The Letters of J.R.R. Tolkien
We have chosen to present in this section the text of six letters selected from amongst the 354 “Letters of J.R.R. Tolkien”, edited by Humphrey Carpenter with the assistance of Christopher Tolkien and Douglas Anderson (1981).
The Letters of J.R.R. Tolkien covers the author's correspondence over 60 years, from 1914 to the days before his death in 1973, at the age of 81. It includes letters written by Tolkien to relatives or close friends (his wife, his four children, people like C.S. Lewis), to his publishers (Stanley Unwin, then Rayner Unwin), but also to journalists, fellow professors or writers (such as his friend C.S. Lewis, or the poet W.H. Auden), as well as many readers asking him questions about his work.
This book – worth many a biography! – will appeal to anyone wishing to reach a better understanding of J.R.R. Tolkien and his creation: beyond the story of his life, it takes the reader on a journey through the 20th Century, from World War I to its later decades, revealing a man in all his complexity, far from the simple image of the writer taking refuge in his imagination, or the world-weary and isolated philologist and academic.
These Letters shed a unique light... (read more)
We have chosen to present in this section the text of six letters selected from amongst the 354 Letters of J.R.R. Tolkien, edited by Humphrey Carpenter with the assistance of Christopher Tolkien and Douglas Anderson (1981).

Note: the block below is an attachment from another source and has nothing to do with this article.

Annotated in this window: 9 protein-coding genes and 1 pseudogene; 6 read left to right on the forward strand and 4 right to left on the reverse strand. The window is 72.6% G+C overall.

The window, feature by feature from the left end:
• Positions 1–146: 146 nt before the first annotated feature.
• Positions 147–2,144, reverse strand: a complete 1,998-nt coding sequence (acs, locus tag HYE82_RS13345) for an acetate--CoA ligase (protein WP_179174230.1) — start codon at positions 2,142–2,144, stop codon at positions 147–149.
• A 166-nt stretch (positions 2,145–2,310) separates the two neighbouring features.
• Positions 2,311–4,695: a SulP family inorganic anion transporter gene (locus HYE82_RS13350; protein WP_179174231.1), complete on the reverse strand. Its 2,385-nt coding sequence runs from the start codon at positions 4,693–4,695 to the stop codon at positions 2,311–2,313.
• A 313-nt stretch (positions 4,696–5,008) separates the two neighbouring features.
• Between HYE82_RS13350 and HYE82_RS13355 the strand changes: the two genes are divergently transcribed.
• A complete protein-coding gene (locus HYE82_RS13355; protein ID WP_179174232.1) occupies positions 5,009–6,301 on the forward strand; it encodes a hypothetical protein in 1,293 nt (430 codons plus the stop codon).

“I am so glad you felt that 'the Ring' is keeping up its standard, and (it seems) achieving that difficult thing in a long tale: maintaining a difference of quality and atmosphere in events that might easily become 'samey'.”
“A moral of the whole (after the primary symbolism of the Ring, as the will to mere power, seeking to make itself objective by physical force and mechanism, and so also inevitably by lies) is the obvious one that without the high and noble the simple and vulgar is utterly mean; and without the simple and ordinary the noble and heroic is meaningless.”
The famous poet W.H. Auden, who had reviewed The Fellowship of the Ring in the New York Times Book Review and Encounter, had been sent proofs of the third volume, The Return of the King. He wrote to Tolkien in April 1955 to ask various questions arising from the book...
“Mythically these tales are Elf-centred, not anthropocentric, and Men only appear in them, at what must be a point long after their Coming. This is therefore an ‘Elvish’ view, and does not necessarily have anything to say for or against such beliefs as the Christian that 'death' is not part of human nature, but a punishment for sin (rebellion), a result of the ‘Fall’”
“Since I came of age, and our 3 years separation was ended, we had shared all joys and griefs, and all opinions (in agreement or otherwise), so that I still often find myself thinking 'I must tell E[dith] about this' – and then suddenly I feel like a castaway left on a barren island under a heedless sky after the loss of a great ship.”